Just as silent movies were rarely silent, black-and-white films were not often simply black and white. In the silent era, the techniques of tinting and toning were commonly used to add a dash of color to the grayscale images.
The tinting process involved bathing the black-and-white print in a colored dye, thus adding one extra color to the footage. (The white parts of the image took on that hue). Toning was a more complicated matter, employing one of several possible chemical processes to convert the black-and-white silver image to another (metallic) element to change the color.
Both methods resulted in a colored print that broke the monotony of straightforward black-and-white footage. The use of these colors became codified: blue was used to indicate moonlit night scenes, orangish hues evoked the light of a lamp or a candle.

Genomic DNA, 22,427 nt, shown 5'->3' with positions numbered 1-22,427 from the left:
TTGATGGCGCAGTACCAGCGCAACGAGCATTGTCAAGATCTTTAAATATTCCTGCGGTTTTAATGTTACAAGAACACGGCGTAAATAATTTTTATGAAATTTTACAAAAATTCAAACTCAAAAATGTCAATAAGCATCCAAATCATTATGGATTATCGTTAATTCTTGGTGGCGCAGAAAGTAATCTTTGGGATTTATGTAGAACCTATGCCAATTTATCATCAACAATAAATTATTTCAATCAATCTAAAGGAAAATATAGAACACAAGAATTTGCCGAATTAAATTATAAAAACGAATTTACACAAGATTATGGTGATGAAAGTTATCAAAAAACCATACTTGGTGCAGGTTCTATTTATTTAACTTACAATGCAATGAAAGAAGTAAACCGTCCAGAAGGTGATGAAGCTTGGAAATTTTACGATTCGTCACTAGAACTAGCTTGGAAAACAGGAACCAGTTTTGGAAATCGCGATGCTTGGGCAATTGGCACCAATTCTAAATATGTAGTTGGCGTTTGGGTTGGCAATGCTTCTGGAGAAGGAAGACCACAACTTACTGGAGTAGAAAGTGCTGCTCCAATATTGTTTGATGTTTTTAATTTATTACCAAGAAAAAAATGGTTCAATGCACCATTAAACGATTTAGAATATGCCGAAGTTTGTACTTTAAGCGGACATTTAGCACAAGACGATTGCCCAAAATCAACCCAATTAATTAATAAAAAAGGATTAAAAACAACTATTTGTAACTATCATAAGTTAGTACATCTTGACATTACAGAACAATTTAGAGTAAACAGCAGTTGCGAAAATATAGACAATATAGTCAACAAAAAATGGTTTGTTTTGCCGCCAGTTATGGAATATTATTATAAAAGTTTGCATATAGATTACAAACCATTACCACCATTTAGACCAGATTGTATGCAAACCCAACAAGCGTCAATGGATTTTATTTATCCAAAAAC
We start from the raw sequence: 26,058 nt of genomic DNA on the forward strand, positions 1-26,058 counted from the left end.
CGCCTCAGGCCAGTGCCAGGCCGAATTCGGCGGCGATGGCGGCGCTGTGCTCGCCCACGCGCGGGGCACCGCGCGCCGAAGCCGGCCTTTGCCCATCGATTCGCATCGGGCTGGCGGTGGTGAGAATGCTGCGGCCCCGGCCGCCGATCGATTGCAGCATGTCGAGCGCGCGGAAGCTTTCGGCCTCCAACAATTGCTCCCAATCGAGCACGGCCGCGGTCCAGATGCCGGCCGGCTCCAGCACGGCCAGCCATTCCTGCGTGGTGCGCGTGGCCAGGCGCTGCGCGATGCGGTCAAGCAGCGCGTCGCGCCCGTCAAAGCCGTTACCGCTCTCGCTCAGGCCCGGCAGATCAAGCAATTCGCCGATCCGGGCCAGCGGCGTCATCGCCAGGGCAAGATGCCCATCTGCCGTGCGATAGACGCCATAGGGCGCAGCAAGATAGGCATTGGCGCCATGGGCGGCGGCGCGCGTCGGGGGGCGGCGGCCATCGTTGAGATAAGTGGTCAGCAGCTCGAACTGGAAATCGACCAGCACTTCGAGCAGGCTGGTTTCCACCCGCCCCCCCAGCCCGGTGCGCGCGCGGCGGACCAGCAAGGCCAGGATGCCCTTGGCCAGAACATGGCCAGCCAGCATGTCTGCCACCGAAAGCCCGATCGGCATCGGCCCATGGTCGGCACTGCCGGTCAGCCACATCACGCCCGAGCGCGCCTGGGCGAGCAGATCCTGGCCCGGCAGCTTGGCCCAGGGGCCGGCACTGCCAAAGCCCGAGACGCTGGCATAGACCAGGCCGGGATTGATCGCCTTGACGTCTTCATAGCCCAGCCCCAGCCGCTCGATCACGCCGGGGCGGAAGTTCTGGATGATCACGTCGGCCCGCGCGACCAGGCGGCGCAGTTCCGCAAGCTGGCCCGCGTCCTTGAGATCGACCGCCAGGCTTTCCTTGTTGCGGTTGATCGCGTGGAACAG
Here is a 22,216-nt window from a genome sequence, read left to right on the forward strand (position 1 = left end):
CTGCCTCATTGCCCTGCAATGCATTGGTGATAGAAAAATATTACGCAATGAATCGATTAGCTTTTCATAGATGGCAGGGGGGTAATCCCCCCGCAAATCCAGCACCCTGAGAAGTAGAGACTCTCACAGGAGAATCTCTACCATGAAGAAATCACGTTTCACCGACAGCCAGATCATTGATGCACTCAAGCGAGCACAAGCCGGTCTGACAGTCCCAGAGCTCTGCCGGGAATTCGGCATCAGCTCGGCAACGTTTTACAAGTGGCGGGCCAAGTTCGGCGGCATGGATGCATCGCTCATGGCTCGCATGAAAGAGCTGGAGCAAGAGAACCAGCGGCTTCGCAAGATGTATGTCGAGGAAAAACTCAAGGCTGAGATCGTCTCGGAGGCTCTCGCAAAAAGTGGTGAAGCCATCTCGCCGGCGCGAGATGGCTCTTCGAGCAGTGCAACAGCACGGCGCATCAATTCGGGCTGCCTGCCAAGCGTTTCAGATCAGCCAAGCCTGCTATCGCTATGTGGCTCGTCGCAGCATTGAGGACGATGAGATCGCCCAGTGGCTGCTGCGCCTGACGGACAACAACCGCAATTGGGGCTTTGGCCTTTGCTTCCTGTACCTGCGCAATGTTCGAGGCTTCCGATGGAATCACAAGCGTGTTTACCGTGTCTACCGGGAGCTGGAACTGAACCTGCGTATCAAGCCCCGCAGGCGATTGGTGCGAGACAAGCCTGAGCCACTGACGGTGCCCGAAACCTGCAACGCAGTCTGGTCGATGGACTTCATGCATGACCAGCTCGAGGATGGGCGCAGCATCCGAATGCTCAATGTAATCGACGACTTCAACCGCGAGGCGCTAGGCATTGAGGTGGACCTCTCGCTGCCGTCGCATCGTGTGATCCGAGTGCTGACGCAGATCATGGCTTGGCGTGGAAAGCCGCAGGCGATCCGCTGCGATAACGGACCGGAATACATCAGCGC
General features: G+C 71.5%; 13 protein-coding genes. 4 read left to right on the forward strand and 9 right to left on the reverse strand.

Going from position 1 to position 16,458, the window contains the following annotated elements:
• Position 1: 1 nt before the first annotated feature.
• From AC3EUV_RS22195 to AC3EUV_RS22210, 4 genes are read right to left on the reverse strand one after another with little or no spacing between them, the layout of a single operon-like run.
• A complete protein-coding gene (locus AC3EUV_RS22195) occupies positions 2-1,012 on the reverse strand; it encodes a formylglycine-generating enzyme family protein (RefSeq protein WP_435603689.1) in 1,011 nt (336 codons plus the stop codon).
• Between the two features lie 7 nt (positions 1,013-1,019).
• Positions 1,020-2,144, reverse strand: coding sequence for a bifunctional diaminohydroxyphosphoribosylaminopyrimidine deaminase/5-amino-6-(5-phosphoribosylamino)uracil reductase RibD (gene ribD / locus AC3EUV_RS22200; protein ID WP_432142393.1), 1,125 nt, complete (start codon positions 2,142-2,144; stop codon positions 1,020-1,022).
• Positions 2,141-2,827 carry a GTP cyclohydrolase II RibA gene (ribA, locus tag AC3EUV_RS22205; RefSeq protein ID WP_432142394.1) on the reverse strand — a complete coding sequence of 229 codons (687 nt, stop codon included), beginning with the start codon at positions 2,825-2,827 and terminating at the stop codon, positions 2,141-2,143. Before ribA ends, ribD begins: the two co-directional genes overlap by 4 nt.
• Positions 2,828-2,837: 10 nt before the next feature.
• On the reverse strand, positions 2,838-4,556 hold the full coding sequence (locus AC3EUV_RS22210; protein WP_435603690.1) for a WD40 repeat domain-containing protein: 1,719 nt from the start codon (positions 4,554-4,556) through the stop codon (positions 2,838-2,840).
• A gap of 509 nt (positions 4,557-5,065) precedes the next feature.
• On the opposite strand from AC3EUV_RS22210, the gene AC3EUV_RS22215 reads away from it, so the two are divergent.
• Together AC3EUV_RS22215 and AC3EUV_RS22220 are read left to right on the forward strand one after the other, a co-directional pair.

The advent of color rendered these techniques obsolete. But Scorsese has resurrected tinting and toning, or the visual impact of these techniques, throughout his directing career. An impressive number of his films feature shots or entire scenes that are drenched in a single color. The color palette is reduced to one hue, resulting in startlingly monochrome visuals. But in Scorsese’s movies, not all colors are created equal: red is his color of choice.
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